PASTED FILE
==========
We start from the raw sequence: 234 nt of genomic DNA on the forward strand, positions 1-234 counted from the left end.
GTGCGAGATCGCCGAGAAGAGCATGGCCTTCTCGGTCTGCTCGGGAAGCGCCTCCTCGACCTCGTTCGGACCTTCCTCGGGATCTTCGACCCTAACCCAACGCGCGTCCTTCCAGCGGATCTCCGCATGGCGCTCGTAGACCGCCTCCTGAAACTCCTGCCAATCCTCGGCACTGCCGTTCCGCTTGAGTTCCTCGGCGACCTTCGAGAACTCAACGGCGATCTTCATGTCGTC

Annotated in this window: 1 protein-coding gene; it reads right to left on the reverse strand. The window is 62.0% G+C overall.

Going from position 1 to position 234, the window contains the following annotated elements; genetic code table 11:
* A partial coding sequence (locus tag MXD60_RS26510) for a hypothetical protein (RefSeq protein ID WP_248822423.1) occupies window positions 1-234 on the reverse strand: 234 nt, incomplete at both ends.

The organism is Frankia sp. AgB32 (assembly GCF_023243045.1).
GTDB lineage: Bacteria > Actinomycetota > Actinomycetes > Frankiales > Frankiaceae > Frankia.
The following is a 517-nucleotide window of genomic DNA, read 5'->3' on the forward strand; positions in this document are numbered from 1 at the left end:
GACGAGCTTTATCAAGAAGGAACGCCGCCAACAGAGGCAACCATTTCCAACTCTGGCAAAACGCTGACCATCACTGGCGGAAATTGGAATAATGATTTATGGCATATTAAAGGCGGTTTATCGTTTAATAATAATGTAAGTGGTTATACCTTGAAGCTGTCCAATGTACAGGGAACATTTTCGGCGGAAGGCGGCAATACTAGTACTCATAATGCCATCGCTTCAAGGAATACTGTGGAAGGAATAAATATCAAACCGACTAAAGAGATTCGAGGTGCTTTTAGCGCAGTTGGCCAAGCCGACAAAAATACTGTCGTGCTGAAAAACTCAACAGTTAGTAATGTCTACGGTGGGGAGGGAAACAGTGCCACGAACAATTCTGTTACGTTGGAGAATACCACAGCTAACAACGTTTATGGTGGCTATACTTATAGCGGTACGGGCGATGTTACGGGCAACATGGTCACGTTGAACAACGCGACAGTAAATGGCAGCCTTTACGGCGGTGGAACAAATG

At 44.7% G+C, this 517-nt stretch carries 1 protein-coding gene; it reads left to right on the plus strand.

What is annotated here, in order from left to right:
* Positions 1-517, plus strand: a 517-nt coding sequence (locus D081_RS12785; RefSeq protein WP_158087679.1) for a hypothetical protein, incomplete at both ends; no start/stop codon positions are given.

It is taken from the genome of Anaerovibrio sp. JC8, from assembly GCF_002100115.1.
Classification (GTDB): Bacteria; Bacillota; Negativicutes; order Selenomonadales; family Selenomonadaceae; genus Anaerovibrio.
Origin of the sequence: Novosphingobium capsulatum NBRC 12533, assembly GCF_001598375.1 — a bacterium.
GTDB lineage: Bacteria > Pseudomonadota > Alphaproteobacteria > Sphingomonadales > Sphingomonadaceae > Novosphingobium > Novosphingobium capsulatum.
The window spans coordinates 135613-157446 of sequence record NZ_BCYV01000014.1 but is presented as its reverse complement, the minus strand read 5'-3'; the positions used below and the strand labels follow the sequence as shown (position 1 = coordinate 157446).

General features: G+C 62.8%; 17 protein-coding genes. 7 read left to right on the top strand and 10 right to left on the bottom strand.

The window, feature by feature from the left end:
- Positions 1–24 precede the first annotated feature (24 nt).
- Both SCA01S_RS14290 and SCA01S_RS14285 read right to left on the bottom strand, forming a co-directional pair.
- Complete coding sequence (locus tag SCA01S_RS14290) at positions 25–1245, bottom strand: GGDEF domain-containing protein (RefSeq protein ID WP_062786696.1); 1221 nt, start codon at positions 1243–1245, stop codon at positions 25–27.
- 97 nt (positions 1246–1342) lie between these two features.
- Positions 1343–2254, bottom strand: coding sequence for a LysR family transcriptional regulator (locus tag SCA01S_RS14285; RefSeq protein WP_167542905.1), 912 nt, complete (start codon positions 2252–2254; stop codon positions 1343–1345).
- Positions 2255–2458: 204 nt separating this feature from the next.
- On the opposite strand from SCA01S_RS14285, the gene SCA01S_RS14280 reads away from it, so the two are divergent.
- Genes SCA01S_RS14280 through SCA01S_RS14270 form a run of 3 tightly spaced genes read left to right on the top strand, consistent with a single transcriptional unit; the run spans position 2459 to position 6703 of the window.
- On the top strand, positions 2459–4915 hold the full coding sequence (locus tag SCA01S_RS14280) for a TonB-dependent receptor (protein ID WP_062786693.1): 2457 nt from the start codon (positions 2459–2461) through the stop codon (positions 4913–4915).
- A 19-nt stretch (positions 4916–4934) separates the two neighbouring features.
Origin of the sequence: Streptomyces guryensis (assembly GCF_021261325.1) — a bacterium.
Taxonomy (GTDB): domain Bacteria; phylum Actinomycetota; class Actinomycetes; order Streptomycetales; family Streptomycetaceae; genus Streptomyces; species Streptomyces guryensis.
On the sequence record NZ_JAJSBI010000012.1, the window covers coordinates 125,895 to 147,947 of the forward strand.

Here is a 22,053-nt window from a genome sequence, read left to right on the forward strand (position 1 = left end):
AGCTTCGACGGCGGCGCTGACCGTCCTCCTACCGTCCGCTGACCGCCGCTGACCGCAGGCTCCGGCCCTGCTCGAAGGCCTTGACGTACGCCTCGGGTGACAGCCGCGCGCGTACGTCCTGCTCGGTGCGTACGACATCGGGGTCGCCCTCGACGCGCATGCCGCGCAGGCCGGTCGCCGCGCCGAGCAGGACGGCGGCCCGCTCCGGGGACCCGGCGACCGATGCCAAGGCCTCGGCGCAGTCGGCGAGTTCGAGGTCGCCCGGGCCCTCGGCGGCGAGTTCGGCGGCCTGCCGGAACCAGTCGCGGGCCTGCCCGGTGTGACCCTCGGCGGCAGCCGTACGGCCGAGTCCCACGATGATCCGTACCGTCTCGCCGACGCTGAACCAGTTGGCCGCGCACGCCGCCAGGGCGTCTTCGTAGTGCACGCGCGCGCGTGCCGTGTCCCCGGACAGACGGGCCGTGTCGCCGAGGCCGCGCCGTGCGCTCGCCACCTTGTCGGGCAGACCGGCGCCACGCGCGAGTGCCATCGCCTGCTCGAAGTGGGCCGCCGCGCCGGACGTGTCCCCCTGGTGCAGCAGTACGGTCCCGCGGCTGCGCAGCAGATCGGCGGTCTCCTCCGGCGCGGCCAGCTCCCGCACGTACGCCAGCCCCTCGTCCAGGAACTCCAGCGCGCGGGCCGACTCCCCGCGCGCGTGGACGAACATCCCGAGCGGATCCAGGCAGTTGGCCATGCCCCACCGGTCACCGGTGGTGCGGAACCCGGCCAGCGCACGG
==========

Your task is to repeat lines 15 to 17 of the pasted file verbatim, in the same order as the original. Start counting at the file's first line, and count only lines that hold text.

Origin of the sequence: Novosphingobium capsulatum NBRC 12533, assembly GCF_001598375.1 — a bacterium.
GTDB lineage: Bacteria > Pseudomonadota > Alphaproteobacteria > Sphingomonadales > Sphingomonadaceae > Novosphingobium > Novosphingobium capsulatum.
The window spans coordinates 135613-157446 of sequence record NZ_BCYV01000014.1 but is presented as its reverse complement, the minus strand read 5'-3'; the positions used below and the strand labels follow the sequence as shown (position 1 = coordinate 157446).